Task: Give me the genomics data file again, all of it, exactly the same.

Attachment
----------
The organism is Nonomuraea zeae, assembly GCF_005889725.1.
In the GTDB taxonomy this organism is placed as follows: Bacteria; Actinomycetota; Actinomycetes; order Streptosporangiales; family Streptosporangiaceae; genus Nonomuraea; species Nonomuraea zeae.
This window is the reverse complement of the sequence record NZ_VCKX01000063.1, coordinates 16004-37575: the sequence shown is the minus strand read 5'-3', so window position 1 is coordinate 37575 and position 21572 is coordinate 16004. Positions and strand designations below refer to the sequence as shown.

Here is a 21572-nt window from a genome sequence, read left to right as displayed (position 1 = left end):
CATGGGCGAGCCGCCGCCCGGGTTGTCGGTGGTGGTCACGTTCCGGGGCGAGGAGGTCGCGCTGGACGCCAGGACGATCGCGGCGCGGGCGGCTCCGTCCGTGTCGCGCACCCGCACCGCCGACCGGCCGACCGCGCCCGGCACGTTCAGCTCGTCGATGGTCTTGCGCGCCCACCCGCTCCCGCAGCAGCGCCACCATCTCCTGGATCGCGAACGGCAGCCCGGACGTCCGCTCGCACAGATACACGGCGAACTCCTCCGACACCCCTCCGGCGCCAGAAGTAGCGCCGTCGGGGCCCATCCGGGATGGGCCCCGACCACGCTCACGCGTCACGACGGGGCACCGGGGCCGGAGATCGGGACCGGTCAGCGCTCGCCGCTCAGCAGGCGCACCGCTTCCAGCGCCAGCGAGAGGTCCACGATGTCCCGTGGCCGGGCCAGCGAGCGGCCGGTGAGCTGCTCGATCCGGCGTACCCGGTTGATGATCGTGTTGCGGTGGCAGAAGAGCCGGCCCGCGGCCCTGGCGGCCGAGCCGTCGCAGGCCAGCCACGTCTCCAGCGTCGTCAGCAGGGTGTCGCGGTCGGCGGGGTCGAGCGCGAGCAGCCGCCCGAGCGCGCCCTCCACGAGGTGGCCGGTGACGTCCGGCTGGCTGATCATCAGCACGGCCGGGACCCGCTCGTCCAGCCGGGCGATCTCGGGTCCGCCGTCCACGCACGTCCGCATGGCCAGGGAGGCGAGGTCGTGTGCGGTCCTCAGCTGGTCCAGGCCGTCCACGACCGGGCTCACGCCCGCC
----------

The organism is Nonomuraea zeae, assembly GCF_005889725.1.
In the GTDB taxonomy this organism is placed as follows: Bacteria; Actinomycetota; Actinomycetes; order Streptosporangiales; family Streptosporangiaceae; genus Nonomuraea; species Nonomuraea zeae.
This window is the reverse complement of the sequence record NZ_VCKX01000063.1, coordinates 16004-37575: the sequence shown is the minus strand read 5'-3', so window position 1 is coordinate 37575 and position 21572 is coordinate 16004. Positions and strand designations below refer to the sequence as shown.

Here is a 21572-nt window from a genome sequence, read left to right as displayed (position 1 = left end):
CATGGGCGAGCCGCCGCCCGGGTTGTCGGTGGTGGTCACGTTCCGGGGCGAGGAGGTCGCGCTGGACGCCAGGACGATCGCGGCGCGGGCGGCTCCGTCCGTGTCGCGCACCCGCACCGCCGACCGGCCGACCGCGCCCGGCACGTTCAGCTCGTCGATGGTCTTGCGCGCCCACCCGCTCCCGCAGCAGCGCCACCATCTCCTGGATCGCGAACGGCAGCCCGGACGTCCGCTCGCACAGATACACGGCGAACTCCTCCGACACCCCTCCGGCGCCAGAAGTAGCGCCGTCGGGGCCCATCCGGGATGGGCCCCGACCACGCTCACGCGTCACGACGGGGCACCGGGGCCGGAGATCGGGACCGGTCAGCGCTCGCCGCTCAGCAGGCGCACCGCTTCCAGCGCCAGCGAGAGGTCCACGATGTCCCGTGGCCGGGCCAGCGAGCGGCCGGTGAGCTGCTCGATCCGGCGTACCCGGTTGATGATCGTGTTGCGGTGGCAGAAGAGCCGGCCCGCGGCCCTGGCGGCCGAGCCGTCGCAGGCCAGCCACGTCTCCAGCGTCGTCAGCAGGGTGTCGCGGTCGGCGGGGTCGAGCGCGAGCAGCCGCCCGAGCGCGCCCTCCACGAGGTGGCCGGTGACGTCCGGCTGGCTGATCATCAGCACGGCCGGGACCCGCTCGTCCAGCCGGGCGATCTCGGGTCCGCCGTCCACGCACGTCCGCATGGCCAGGGAGGCGAGGTCGTGTGCGGTCCTCAGCTGGTCCAGGCCGTCCACGACCGGGCTCACGCCCGCC